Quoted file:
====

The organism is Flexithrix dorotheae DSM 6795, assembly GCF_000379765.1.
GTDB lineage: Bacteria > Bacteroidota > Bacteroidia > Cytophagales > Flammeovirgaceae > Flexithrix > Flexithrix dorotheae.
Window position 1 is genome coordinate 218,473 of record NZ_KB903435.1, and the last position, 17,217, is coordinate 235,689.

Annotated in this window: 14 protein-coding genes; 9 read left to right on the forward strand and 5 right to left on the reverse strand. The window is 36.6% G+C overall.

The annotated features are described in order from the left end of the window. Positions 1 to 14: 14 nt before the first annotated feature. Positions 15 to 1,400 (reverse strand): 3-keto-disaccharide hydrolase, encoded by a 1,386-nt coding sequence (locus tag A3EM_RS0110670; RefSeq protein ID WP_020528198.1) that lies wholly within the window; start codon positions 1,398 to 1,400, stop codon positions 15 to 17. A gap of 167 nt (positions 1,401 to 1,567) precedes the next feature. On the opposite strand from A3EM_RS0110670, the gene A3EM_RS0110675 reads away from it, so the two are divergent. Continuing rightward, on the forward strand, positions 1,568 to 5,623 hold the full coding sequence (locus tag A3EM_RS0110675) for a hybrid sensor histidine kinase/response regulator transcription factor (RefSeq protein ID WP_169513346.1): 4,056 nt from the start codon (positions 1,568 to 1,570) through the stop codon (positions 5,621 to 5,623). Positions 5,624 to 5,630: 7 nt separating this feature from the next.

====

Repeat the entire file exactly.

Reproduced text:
The organism is Flexithrix dorotheae DSM 6795, assembly GCF_000379765.1.
GTDB lineage: Bacteria > Bacteroidota > Bacteroidia > Cytophagales > Flammeovirgaceae > Flexithrix > Flexithrix dorotheae.
Window position 1 is genome coordinate 218,473 of record NZ_KB903435.1, and the last position, 17,217, is coordinate 235,689.

Annotated in this window: 14 protein-coding genes; 9 read left to right on the forward strand and 5 right to left on the reverse strand. The window is 36.6% G+C overall.

The annotated features are described in order from the left end of the window. Positions 1 to 14: 14 nt before the first annotated feature. Positions 15 to 1,400 (reverse strand): 3-keto-disaccharide hydrolase, encoded by a 1,386-nt coding sequence (locus tag A3EM_RS0110670; RefSeq protein ID WP_020528198.1) that lies wholly within the window; start codon positions 1,398 to 1,400, stop codon positions 15 to 17. A gap of 167 nt (positions 1,401 to 1,567) precedes the next feature. On the opposite strand from A3EM_RS0110670, the gene A3EM_RS0110675 reads away from it, so the two are divergent. Continuing rightward, on the forward strand, positions 1,568 to 5,623 hold the full coding sequence (locus tag A3EM_RS0110675) for a hybrid sensor histidine kinase/response regulator transcription factor (RefSeq protein ID WP_169513346.1): 4,056 nt from the start codon (positions 1,568 to 1,570) through the stop codon (positions 5,621 to 5,623). Positions 5,624 to 5,630: 7 nt separating this feature from the next.